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New Wars Terrorism And Security of The State
by Scott Nicholas Romaniuk
Al Qaeda's deadly assaults against the American homeland on September 11, 2001 deeply altered regional security architectures the world over. Religious extremists responsible for having coordinated and implemented the 9/11 attacks have brought state and non-state actors to radically reconsider traditional concepts of security, including responses and the need for tactical and strategic preemption in the face of growing conventional and asymmetric threats to communities at home and abroad.
Drawing upon critical new research, the analyses presented by the contributors of this volume challenge and even shatter previously held ideas about domestic and international terrorism and state-sanctioned violence. They shed light upon new conceptions of security as well as the need for actors to address existing and emerging cultures of fear and critical susceptibilities in the face of wanton violence and security of the state in the 21st century.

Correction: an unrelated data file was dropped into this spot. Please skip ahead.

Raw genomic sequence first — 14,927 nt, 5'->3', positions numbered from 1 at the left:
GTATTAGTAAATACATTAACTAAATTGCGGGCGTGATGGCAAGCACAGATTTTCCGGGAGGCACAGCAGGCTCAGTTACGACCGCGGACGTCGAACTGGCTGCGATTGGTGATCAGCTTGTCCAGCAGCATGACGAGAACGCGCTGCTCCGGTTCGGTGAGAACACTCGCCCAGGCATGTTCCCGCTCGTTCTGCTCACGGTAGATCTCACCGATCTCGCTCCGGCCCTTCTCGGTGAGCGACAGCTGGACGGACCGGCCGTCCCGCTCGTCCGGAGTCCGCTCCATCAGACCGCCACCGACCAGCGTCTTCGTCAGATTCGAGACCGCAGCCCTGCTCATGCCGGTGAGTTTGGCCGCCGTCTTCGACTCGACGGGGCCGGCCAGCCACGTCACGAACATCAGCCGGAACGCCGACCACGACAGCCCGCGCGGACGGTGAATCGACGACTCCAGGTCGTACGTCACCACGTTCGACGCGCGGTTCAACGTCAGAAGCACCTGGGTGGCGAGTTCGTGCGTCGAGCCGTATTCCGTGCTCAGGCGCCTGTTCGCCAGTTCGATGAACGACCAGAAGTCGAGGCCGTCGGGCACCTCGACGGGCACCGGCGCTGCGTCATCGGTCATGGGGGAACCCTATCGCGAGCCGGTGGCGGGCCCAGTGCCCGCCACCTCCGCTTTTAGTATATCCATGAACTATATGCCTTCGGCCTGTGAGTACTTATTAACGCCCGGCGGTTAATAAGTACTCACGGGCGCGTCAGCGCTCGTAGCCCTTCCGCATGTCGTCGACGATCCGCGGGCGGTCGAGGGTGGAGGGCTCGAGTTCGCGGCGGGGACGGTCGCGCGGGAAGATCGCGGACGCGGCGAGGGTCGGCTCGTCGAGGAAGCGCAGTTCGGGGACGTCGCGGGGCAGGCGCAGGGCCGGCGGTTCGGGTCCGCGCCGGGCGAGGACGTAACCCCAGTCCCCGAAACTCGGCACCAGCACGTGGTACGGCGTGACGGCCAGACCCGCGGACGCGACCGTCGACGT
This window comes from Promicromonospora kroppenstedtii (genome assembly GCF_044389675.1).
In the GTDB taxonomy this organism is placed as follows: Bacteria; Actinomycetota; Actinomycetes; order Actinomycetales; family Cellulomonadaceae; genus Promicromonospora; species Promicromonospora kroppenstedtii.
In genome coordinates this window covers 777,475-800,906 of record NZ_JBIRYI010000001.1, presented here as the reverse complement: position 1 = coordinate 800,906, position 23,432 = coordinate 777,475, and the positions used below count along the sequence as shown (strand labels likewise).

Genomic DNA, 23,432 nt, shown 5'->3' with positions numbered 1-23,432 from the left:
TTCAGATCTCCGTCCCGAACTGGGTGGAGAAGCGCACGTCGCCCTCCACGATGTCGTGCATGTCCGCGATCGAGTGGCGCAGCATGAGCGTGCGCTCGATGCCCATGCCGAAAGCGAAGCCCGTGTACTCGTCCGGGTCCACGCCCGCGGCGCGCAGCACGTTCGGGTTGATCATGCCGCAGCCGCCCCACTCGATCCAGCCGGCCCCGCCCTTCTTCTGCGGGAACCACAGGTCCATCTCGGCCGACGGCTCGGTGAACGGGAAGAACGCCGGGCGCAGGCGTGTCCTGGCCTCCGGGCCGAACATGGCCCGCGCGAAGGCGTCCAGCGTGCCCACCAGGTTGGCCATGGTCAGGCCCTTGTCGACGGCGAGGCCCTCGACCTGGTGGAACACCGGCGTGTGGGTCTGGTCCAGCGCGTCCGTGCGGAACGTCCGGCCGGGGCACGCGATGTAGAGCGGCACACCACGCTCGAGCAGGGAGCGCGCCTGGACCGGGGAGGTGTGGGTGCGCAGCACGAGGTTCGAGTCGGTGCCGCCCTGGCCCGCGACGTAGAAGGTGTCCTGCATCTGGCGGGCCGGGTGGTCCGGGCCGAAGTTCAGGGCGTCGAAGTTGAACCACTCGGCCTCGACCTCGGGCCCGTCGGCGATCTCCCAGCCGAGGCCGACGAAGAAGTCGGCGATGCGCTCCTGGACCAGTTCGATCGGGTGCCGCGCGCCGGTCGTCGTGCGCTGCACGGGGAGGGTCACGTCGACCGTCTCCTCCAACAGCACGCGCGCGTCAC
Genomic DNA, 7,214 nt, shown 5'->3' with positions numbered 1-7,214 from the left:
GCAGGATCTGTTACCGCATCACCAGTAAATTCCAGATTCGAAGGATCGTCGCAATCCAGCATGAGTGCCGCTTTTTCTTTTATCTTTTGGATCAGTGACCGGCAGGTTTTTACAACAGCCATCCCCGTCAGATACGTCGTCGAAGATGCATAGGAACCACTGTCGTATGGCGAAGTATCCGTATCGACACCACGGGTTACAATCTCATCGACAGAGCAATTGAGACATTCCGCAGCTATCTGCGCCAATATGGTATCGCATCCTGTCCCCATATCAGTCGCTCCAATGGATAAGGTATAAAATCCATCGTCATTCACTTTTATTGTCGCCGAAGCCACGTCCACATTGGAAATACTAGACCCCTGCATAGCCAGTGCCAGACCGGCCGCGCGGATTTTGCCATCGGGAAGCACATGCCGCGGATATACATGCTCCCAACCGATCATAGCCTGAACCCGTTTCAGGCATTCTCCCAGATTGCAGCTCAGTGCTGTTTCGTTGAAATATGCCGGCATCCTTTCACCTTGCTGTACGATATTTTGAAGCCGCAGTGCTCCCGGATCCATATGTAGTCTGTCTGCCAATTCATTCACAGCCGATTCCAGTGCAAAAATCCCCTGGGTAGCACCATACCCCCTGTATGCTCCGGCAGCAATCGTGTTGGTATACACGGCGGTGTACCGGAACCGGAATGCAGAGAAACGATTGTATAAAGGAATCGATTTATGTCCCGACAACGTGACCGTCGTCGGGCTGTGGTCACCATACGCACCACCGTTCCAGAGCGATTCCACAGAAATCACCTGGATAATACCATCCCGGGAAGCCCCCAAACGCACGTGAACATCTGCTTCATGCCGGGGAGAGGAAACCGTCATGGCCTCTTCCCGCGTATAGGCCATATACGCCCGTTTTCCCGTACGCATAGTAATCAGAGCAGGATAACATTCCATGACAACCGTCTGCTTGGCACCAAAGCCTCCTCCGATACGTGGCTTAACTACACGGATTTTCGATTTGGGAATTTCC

About the Editor
Scott Nicholas Romaniuk is affiliated with the University of Aberdeen, Department of Politics and International Relations, and the University of St. Andrews, Center for the Study of Terrorism and Political Violence. He is a specialist in the fields of Military and Strategic Studies, and International Security and Politics.
(2013, paperback, 274 pages)